Hermione Granger was almost as nervous about flying as Neville was.
This was something you couldn’t learn by heart out of a book — not
that she hadn’t tried. At breakfast on Thursday she bored them all
stupid with flying tips she’d gotten out of a library book called Quidditch Through the Ages. Neville was hanging on to her every word,
desperate for anything that might help him hang on to his broomstick
later, but everybody else was very pleased when Hermione’s lecture was
interrupted by the arrival of the mail. (Harry Potter and the
From both sides of the valley little streams slipped out of the hill
canyons and fell into the bed of the Salinas River. In the winter of
wet years the streams ran full-freshet, and they swelled the river
until sometimes it raged and boiled, bank full, and then it was a
destroyer. The river tore the edges of the farm lands and washed whole
acres down; it toppled barns and houses into itself, to go floating
and bobbing away. It trapped cows and pigs and sheep and drowned
them in its muddy brown water and carried them to the sea. . . . . .
. On the wide level acres of the valley the topsoil lay deep and
fertile. It required only a rich winter of rain to make it break forth
in grass and flowers. The spring flowers in a wet year were unbelievable. (John Steinbeck, East of Eden)
I come across adjectives that express result now and then as in the case – bored them all stupid. But I’m not sure that the to-infinitive phrase and prepositional phrase also express the result of the previous action, having the objects as their semantic subjects. Are all the highlighted parts those expressing the resultative meaning?
Resultative is a nice waffle word which adequately describes the meaning without tying you down to any very rigorous syntactic analysis.
I haven’t got far enough in McCawley to know how this particular use of the infinitive clause is analyzed. As a writer I can tell you fairly precisely what Steinbeck is doing. He is adding what amounts to an independent clause (roughly, “and they went floating and bobbing away”); but on the one hand he does not want to cast this in the past tense, where it would interrupt his account of the river’s action (tore … washed … toppled … trapped … drowned … carried), and on the other hand he does not want imply that the houses’ floating and bobbing was the river’s purpose, which might be suggested by such constructions as so they went floating … or to send them floating … He settles on the infinitive adjunct, which provides him a syntactically subordinating form—and not incidentally is about the ‘lightest’ (shortest) construction available.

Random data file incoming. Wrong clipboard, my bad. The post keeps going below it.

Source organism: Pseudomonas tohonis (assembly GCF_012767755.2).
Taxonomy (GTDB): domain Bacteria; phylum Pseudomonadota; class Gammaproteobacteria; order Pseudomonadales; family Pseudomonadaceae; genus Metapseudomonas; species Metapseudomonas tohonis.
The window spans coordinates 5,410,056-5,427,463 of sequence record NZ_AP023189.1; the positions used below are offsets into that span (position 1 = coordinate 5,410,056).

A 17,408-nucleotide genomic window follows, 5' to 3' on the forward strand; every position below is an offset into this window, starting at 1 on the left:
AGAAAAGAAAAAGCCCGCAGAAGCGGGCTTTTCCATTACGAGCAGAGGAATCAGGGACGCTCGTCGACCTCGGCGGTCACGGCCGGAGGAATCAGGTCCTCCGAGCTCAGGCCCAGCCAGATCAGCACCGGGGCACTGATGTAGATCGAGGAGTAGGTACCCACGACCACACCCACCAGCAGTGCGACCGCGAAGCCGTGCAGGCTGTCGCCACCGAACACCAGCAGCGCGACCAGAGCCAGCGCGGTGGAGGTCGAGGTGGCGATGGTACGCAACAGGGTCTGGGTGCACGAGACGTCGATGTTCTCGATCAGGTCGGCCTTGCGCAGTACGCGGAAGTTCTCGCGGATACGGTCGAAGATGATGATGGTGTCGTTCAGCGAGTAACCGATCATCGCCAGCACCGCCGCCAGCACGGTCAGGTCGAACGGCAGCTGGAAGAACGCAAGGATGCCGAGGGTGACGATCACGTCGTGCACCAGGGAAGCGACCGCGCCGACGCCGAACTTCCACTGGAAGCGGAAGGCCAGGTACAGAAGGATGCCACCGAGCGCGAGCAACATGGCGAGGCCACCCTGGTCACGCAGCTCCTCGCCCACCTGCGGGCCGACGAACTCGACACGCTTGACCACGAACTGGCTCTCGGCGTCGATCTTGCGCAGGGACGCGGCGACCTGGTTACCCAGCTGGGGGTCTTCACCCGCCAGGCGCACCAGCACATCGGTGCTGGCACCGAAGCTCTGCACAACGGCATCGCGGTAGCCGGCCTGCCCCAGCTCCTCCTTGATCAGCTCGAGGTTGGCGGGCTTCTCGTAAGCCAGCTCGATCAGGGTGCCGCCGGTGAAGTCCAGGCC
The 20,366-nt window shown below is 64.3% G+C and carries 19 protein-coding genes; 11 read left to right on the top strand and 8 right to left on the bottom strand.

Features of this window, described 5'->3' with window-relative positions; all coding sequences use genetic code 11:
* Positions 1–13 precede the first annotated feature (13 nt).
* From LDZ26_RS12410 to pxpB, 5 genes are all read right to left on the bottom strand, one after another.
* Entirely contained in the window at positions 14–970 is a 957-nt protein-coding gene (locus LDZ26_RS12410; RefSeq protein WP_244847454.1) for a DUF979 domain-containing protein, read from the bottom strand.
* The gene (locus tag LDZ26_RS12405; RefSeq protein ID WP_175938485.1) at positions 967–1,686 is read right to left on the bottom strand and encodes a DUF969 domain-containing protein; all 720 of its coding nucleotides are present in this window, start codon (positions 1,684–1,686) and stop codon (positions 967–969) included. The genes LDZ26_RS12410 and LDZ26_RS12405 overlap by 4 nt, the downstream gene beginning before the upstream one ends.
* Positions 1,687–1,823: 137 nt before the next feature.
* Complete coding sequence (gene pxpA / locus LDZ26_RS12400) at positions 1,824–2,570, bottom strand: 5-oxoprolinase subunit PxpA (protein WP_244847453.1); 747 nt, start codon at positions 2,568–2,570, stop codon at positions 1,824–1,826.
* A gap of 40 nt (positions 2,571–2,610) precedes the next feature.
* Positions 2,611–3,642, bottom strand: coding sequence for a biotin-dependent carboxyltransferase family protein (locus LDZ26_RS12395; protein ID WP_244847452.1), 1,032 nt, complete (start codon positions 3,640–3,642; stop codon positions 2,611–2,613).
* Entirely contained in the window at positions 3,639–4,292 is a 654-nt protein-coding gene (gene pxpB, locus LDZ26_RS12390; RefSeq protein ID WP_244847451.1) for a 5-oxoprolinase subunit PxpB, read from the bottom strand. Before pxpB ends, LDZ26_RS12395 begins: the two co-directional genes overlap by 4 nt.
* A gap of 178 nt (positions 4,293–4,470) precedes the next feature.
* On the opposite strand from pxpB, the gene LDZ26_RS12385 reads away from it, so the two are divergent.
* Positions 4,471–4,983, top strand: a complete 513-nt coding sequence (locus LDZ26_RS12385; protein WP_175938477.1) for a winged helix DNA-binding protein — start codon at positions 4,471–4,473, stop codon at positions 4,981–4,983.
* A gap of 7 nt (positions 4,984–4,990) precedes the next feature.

Traditional grammar would treat in grass and flowers as an adverbial PP modifying break. I’m not sure; I think I’d be happier treating break forth in as a three-place phrasal verb of which grass and flowers is some sort of predicative (and, as you say, resultative) complement. Every ‘explosive’ term I can think of entertains this sort of complement:
The French at Rick’s break into the Marseillaise.
The night skies burst forth in fireworks.
My boss exploded in rage.
The arsenal blew up in a hailstorm of smoke and shrapnel.
When she was 13 her face erupted in acne.
Both of these uses are distinct from that in bored them stupid; stupid is an unambiguous modifier on them, while to go … is a clause of which houses is the subject, and grass and flowers is a noun phrase representing … what? A feature added to the topsoil is the closest I can come. Certainly not a ‘modifier’ of topsoil in the ordinary sense, but just as certainly attributable to it, belonging to it.
Source : Link , Question Author : Listenever , Answer Author : StoneyB on hiatus